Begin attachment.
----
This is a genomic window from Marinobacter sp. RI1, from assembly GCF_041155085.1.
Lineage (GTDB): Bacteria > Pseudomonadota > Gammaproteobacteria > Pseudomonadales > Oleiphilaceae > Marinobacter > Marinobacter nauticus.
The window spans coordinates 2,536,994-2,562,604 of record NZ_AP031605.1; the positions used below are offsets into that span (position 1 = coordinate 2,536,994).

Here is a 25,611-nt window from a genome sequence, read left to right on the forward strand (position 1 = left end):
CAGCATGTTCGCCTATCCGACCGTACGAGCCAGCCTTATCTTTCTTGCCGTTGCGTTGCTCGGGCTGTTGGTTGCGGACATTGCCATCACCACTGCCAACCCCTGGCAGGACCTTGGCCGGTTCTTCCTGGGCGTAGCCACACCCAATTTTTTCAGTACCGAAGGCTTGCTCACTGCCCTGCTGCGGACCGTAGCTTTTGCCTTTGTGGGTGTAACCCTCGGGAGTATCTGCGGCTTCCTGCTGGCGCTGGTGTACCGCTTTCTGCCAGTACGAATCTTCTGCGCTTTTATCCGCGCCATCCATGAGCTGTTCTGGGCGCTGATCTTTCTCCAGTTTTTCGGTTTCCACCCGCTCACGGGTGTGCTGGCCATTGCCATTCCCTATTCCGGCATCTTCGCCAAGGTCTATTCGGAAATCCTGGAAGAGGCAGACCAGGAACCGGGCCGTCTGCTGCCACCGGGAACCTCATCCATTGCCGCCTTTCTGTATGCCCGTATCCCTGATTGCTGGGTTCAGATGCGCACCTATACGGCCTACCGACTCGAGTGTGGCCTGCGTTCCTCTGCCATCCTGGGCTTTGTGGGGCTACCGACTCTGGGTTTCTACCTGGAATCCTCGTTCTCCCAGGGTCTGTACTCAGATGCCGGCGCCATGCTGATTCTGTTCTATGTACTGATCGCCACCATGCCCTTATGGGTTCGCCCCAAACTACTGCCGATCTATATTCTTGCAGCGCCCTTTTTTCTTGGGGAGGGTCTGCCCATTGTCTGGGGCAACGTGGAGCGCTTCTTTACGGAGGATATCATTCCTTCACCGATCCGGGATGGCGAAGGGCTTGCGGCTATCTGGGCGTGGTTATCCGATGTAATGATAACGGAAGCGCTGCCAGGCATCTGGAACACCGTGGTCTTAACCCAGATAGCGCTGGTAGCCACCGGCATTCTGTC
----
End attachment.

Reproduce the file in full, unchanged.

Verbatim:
This is a genomic window from Marinobacter sp. RI1, from assembly GCF_041155085.1.
Lineage (GTDB): Bacteria > Pseudomonadota > Gammaproteobacteria > Pseudomonadales > Oleiphilaceae > Marinobacter > Marinobacter nauticus.
The window spans coordinates 2,536,994-2,562,604 of record NZ_AP031605.1; the positions used below are offsets into that span (position 1 = coordinate 2,536,994).

Here is a 25,611-nt window from a genome sequence, read left to right on the forward strand (position 1 = left end):
CAGCATGTTCGCCTATCCGACCGTACGAGCCAGCCTTATCTTTCTTGCCGTTGCGTTGCTCGGGCTGTTGGTTGCGGACATTGCCATCACCACTGCCAACCCCTGGCAGGACCTTGGCCGGTTCTTCCTGGGCGTAGCCACACCCAATTTTTTCAGTACCGAAGGCTTGCTCACTGCCCTGCTGCGGACCGTAGCTTTTGCCTTTGTGGGTGTAACCCTCGGGAGTATCTGCGGCTTCCTGCTGGCGCTGGTGTACCGCTTTCTGCCAGTACGAATCTTCTGCGCTTTTATCCGCGCCATCCATGAGCTGTTCTGGGCGCTGATCTTTCTCCAGTTTTTCGGTTTCCACCCGCTCACGGGTGTGCTGGCCATTGCCATTCCCTATTCCGGCATCTTCGCCAAGGTCTATTCGGAAATCCTGGAAGAGGCAGACCAGGAACCGGGCCGTCTGCTGCCACCGGGAACCTCATCCATTGCCGCCTTTCTGTATGCCCGTATCCCTGATTGCTGGGTTCAGATGCGCACCTATACGGCCTACCGACTCGAGTGTGGCCTGCGTTCCTCTGCCATCCTGGGCTTTGTGGGGCTACCGACTCTGGGTTTCTACCTGGAATCCTCGTTCTCCCAGGGTCTGTACTCAGATGCCGGCGCCATGCTGATTCTGTTCTATGTACTGATCGCCACCATGCCCTTATGGGTTCGCCCCAAACTACTGCCGATCTATATTCTTGCAGCGCCCTTTTTTCTTGGGGAGGGTCTGCCCATTGTCTGGGGCAACGTGGAGCGCTTCTTTACGGAGGATATCATTCCTTCACCGATCCGGGATGGCGAAGGGCTTGCGGCTATCTGGGCGTGGTTATCCGATGTAATGATAACGGAAGCGCTGCCAGGCATCTGGAACACCGTGGTCTTAACCCAGATAGCGCTGGTAGCCACCGGCATTCTGTC